New kind of bathroom bill proposed in South Carolina

(file/FOX Carolina)

North Carolina is not the only place we’ve been hearing about the bathroom bill. It’s been a hot topic in South Carolina as well.

Outgoing State Senator Lee Bright proposed his own version last spring. It was met with controversy, and was never passed. Now, talk of a new bathroom bill is back.

A freshman representative from Spartanburg, Steven Long, has prefiled his own version.

But he stressed, this bill is different than HB2 and the bill that was filed by Senator Bright last session.

Long said nothing will change in the state, unless local governments try to enact a non-discrimination ordinance like Charlotte did. That was repealed on Monday in Charlotte by the city council.

If something like that was passed in a South Carolina community, Long said his measure would make sure businesses could make their own decisions on bathroom policies, and wouldn't force them to do something they weren't comfortable with.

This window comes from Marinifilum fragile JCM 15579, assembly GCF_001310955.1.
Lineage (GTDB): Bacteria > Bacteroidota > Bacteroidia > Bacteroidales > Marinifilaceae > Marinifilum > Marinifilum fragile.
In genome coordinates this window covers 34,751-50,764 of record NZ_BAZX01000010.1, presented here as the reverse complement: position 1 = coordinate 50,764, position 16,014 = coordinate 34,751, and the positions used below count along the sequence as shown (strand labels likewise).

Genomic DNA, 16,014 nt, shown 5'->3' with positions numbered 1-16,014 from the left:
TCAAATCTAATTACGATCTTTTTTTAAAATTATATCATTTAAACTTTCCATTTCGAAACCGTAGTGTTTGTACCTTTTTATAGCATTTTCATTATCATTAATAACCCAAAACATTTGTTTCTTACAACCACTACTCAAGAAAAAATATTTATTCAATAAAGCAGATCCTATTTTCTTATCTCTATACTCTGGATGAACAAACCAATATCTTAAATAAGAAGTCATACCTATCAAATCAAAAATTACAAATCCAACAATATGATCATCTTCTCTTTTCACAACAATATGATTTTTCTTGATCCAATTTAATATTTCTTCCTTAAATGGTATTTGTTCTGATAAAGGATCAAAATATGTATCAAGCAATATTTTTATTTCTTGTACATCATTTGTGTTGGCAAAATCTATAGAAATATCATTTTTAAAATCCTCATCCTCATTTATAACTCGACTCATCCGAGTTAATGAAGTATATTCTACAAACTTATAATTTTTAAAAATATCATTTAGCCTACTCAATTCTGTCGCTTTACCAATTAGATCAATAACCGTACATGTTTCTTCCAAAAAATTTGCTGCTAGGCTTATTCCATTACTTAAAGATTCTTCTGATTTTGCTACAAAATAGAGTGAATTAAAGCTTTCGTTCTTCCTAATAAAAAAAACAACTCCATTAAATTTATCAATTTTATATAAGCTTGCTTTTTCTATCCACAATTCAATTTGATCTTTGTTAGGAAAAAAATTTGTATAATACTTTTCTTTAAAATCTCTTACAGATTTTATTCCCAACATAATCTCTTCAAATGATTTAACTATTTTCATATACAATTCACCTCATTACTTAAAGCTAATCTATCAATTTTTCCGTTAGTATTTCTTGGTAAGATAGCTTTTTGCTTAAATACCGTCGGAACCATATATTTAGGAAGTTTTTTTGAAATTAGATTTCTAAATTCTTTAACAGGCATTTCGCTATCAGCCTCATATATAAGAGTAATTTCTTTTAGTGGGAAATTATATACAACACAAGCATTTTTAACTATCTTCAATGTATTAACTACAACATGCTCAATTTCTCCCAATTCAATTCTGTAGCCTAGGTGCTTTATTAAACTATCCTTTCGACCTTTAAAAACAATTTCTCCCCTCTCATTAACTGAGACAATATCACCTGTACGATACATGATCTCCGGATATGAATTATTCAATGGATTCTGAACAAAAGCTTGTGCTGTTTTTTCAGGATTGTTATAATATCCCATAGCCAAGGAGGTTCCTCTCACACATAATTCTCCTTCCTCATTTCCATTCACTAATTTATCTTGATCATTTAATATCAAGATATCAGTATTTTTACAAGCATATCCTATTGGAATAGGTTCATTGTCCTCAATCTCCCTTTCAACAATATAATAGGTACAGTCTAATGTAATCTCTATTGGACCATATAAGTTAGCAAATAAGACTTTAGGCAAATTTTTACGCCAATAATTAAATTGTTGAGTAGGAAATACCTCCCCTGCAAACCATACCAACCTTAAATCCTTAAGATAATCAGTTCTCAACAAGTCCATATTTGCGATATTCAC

“We're not telling people what they can or can't do. We're allowing the business owners to make their own determination based on what they think would be best for their business, and for the people who patronize their business.”

Long also said he has had people in his district coming up and talking to him about this issue.

"I've had a couple people ask me about this and we saw specifically up in Charlotte where we had the local government make an ordinance up there, and you know there is always talk about this that and the other, so this is just a preemptive measure to make sure that it doesn't happen in South Carolina."

We also checked in with South Carolina Equality, an organization that works to guard the rights of the LGBT community in the state, to see if the bill is on their radar.

They know about it, and weren't shocked at the news. Jennifer Tague is the Director of Operations at SC Equality.

"I wasn't surprised. South Carolina Equality kind of had a feeling this would rear its ugly head again.”

But Tague said, they won’t stay quiet about it.

“It's just not good for the state, so we're just going to fight it.”

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